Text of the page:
Another reason to look for biomarkers is to keep track of the progression of the disease. Some people with MND experience a rapid progression, with only a few months from symptom onset to death. Others will progress at a much slower rate, living for several years from diagnosis. Knowing the likely rate of progression at the actual point of diagnosis would then provide a much clearer prognosis for each patient, and enable them to make more informed future decisions. Researchers are now testing various measures to see how these biomarkers might change as the disease progresses, and whether these differ in people with rapid progression from those with a slower progression rate.
There is a number of different ways that can help researchers in their search for biomarkers. These span from analysing biological fluids, such as blood, urine, or cerebrospinal fluid (CSF; cushioning fluid encasing the brain), through electrophysiology and neuroimaging methods, to neuropsychological pen-and-paper tests. However, despite having identified a few potential biomarkers, all of these are still in development.
And while having a test that would track physiological changes happening in the body is the ultimate goal, we can still measure how these changes reflect themselves in one’s functional abilities. So far, there is only one established method of assessing progression of MND and that is by using the ALS Functional Rating Scale (ALSFRS).
ALSFRS is a clinical chart on which a physician records details about their patient’s functional abilities. The newest, revised, version (ALSFRS-R) consists of 12 items, each asking about specific abilities (such as speech, swallowing, dressing, or walking). Every item is rated on a 5-point scale ranging from ‘0’ to ‘4’, where ‘4’ represents normal functioning, and ‘0’ represents severe disability. A cumulative score (where ‘48’ marks normal functioning) gives the physician a considered view on the person’s disease status.
By completing these assessments regularly, the patient’s disease progression can be tracked. For example, on average, a person with MND loses 12 points a year, whereas someone with a more rapid progression could lose 20 points a year. The ALSFRS is also used as a measure of disease progression in clinical trials, which can help us to see if people receiving a trial drug are progressing slower than those receiving a placebo (dummy drug).
The following presentations will discuss the ALSFRS at the Symposium. Find their abstracts using the codes below in Abstracts online:
- C41: How good is the respiratory subscore of ALSFRS-R?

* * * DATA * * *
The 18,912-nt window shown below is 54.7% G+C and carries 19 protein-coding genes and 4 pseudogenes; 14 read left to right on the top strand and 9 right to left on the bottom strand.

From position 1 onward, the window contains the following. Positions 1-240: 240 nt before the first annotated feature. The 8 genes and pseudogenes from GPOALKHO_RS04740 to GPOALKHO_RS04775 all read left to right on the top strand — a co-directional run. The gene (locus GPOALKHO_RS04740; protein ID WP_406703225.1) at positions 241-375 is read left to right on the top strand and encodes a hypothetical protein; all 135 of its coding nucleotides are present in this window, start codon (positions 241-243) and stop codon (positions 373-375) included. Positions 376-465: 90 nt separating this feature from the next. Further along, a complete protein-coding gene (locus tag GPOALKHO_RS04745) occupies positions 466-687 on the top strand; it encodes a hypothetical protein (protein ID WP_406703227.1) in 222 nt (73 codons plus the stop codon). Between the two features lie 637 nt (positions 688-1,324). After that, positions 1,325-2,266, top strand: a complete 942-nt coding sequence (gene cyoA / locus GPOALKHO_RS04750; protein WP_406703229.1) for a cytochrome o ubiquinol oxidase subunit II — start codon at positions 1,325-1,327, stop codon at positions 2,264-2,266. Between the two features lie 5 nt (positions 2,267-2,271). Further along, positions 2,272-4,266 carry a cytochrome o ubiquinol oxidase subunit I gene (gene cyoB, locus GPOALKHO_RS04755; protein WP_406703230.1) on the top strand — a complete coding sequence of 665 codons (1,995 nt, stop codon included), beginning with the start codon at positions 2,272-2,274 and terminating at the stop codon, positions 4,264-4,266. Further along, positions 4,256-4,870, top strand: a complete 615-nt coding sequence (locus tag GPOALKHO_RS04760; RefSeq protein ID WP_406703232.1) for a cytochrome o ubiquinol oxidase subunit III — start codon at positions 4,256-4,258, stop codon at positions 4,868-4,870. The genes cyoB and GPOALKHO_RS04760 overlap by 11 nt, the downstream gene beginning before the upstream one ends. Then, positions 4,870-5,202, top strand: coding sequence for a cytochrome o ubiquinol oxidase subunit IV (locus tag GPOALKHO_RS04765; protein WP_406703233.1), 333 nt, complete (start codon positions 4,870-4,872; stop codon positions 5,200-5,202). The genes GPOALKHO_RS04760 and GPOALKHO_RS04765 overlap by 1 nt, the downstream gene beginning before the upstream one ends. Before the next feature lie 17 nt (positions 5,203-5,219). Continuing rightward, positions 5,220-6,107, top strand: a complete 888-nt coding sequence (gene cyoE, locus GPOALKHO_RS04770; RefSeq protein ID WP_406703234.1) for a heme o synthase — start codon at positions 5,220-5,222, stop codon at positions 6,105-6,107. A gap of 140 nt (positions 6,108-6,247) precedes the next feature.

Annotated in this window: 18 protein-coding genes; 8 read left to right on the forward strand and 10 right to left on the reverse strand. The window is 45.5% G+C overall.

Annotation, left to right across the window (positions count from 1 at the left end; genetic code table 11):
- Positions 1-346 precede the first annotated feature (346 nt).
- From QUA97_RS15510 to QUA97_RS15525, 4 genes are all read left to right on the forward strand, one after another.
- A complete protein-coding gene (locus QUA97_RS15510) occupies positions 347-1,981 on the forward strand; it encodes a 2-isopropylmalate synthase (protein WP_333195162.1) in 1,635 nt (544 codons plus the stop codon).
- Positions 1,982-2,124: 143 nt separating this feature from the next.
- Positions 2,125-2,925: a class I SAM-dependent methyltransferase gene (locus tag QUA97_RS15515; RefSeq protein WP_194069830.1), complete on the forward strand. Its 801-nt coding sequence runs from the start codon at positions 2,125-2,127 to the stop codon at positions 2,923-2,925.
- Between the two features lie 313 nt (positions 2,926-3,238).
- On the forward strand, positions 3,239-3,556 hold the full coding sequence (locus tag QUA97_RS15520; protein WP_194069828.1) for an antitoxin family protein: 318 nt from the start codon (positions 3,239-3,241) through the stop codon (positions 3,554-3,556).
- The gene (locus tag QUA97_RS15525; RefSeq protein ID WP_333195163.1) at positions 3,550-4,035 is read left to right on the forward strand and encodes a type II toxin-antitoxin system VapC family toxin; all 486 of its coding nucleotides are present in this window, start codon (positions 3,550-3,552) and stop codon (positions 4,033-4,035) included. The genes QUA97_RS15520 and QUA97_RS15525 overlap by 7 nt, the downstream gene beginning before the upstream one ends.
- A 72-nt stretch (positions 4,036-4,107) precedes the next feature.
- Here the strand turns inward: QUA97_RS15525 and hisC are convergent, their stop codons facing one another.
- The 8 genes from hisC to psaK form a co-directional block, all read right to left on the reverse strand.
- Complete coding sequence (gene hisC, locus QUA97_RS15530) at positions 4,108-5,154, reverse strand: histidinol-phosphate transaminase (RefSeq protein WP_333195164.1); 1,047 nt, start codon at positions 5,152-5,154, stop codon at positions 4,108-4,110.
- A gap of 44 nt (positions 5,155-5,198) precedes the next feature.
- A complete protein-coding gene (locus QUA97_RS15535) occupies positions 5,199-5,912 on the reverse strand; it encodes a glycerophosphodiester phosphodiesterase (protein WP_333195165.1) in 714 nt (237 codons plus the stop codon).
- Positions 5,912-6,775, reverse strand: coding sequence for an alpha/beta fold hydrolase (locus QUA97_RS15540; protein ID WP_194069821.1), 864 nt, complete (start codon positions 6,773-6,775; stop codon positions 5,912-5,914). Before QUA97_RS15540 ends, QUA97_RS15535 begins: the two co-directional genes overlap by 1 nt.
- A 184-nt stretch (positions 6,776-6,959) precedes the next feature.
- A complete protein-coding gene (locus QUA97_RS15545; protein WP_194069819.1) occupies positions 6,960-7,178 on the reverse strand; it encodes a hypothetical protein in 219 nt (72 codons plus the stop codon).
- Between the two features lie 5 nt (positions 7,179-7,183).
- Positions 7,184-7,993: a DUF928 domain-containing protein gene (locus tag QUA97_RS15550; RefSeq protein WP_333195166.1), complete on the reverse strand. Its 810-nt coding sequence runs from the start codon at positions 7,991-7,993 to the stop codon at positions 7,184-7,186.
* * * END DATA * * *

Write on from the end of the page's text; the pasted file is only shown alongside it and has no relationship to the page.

- C89: Biomarker mixtures predict ALSFRS-R at time of diagnosis.
The MND Association currently funds several research projects that are looking for specific biological changes in people with MND. These include a multi-centre project AMBRoSIA and Oxford-based project BioMOx. These biomarker projects are collecting samples from people with MND, as well as their family, and people unaffected by MND, to look for changes that could indicate that MND is present and progressing at the very early stages of the disease.
The following presentations will discuss biomarkers at the Symposium. Find their abstracts using the codes below in Abstracts online:
- C45: Urinary p75 neurotrophin receptor extracellular domain: A biomarker relevant to ALS therapy development
- C46: Blood and CSF neurofilament levels as biomarkers of pre-symptomatic disease
- C63: Cortical dysfunction appears to be a regional feature in ALS
- C78: Patterns of cortical atrophy in ALS and implications on prognosis
More abstracts relating to biomarkers can be found in sessions 6C, 7C, and 8C.
Aside from biofluid and neuroimaging markers that might reflect presence and progression of MND, researchers are also looking into factors such as speed of metabolism or levels of certain vitamins that might correlate (correspond) with ALSFRS scores. One of the talks presented at the Symposium will present findings that show that people with MND who have higher metabolic rate are likely to have a faster progression of functional decline. With these studies, however, it is important to know that these findings are not necessarily a simple cause and effect process; that is, when one thing often comes with another, we can label them as co-occuring (due to a certain factor), but we cannot simply assume that one thing causes the other.
The following presentations will discuss clinical progression at the Symposium. Find their abstracts using the codes below in Abstracts online:
- C86: Hypermetabolism is associated with lower motor neurone burden, functional decline and predicts survival in ALS
- C88: Clinical characteristics and associated factors in ALS patients with longer survival
More abstracts relating to clinical progression can be found in session 9B.